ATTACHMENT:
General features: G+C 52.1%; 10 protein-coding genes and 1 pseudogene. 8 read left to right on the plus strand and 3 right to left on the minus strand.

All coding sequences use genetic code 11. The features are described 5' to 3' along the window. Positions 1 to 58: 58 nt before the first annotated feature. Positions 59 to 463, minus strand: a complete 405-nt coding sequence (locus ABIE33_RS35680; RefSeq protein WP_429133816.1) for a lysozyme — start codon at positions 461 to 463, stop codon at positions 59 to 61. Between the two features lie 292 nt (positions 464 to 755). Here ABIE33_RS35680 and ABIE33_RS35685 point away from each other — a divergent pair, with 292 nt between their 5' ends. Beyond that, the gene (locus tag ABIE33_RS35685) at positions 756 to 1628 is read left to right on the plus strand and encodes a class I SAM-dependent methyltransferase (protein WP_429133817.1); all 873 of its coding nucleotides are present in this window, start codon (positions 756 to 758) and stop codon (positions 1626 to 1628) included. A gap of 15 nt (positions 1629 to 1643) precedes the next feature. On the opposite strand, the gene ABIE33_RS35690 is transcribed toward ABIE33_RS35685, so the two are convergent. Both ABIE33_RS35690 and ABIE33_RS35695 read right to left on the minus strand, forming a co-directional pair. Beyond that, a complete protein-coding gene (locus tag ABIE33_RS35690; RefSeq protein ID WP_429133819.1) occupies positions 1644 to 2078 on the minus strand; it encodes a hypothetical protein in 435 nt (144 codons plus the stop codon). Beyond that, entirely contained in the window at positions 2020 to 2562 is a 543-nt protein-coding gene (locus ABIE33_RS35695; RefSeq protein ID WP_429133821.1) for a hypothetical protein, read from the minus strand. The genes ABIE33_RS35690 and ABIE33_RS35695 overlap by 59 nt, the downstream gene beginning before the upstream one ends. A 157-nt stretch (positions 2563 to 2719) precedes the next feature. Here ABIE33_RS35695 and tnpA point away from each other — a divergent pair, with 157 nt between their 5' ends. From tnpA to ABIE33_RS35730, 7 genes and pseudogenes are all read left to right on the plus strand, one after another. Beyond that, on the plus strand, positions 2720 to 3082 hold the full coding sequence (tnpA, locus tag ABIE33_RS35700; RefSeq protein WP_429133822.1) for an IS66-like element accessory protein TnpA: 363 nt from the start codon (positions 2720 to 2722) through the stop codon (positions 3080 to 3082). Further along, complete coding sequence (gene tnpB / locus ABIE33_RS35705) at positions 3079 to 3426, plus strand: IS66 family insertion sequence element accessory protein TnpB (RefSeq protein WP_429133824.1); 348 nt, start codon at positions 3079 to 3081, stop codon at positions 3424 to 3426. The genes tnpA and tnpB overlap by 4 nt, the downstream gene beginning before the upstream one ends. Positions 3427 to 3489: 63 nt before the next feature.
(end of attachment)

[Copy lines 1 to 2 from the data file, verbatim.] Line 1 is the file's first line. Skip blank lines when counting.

General features: G+C 52.1%; 10 protein-coding genes and 1 pseudogene. 8 read left to right on the plus strand and 3 right to left on the minus strand.

All coding sequences use genetic code 11. The features are described 5' to 3' along the window. Positions 1 to 58: 58 nt before the first annotated feature. Positions 59 to 463, minus strand: a complete 405-nt coding sequence (locus ABIE33_RS35680; RefSeq protein WP_429133816.1) for a lysozyme — start codon at positions 461 to 463, stop codon at positions 59 to 61. Between the two features lie 292 nt (positions 464 to 755). Here ABIE33_RS35680 and ABIE33_RS35685 point away from each other — a divergent pair, with 292 nt between their 5' ends. Beyond that, the gene (locus tag ABIE33_RS35685) at positions 756 to 1628 is read left to right on the plus strand and encodes a class I SAM-dependent methyltransferase (protein WP_429133817.1); all 873 of its coding nucleotides are present in this window, start codon (positions 756 to 758) and stop codon (positions 1626 to 1628) included. A gap of 15 nt (positions 1629 to 1643) precedes the next feature. On the opposite strand, the gene ABIE33_RS35690 is transcribed toward ABIE33_RS35685, so the two are convergent. Both ABIE33_RS35690 and ABIE33_RS35695 read right to left on the minus strand, forming a co-directional pair. Beyond that, a complete protein-coding gene (locus tag ABIE33_RS35690; RefSeq protein ID WP_429133819.1) occupies positions 1644 to 2078 on the minus strand; it encodes a hypothetical protein in 435 nt (144 codons plus the stop codon). Beyond that, entirely contained in the window at positions 2020 to 2562 is a 543-nt protein-coding gene (locus ABIE33_RS35695; RefSeq protein ID WP_429133821.1) for a hypothetical protein, read from the minus strand. The genes ABIE33_RS35690 and ABIE33_RS35695 overlap by 59 nt, the downstream gene beginning before the upstream one ends. A 157-nt stretch (positions 2563 to 2719) precedes the next feature. Here ABIE33_RS35695 and tnpA point away from each other — a divergent pair, with 157 nt between their 5' ends. From tnpA to ABIE33_RS35730, 7 genes and pseudogenes are all read left to right on the plus strand, one after another. Beyond that, on the plus strand, positions 2720 to 3082 hold the full coding sequence (tnpA, locus tag ABIE33_RS35700; RefSeq protein WP_429133822.1) for an IS66-like element accessory protein TnpA: 363 nt from the start codon (positions 2720 to 2722) through the stop codon (positions 3080 to 3082). Further along, complete coding sequence (gene tnpB / locus ABIE33_RS35705) at positions 3079 to 3426, plus strand: IS66 family insertion sequence element accessory protein TnpB (RefSeq protein WP_429133824.1); 348 nt, start codon at positions 3079 to 3081, stop codon at positions 3424 to 3426. The genes tnpA and tnpB overlap by 4 nt, the downstream gene beginning before the upstream one ends. Positions 3427 to 3489: 63 nt before the next feature.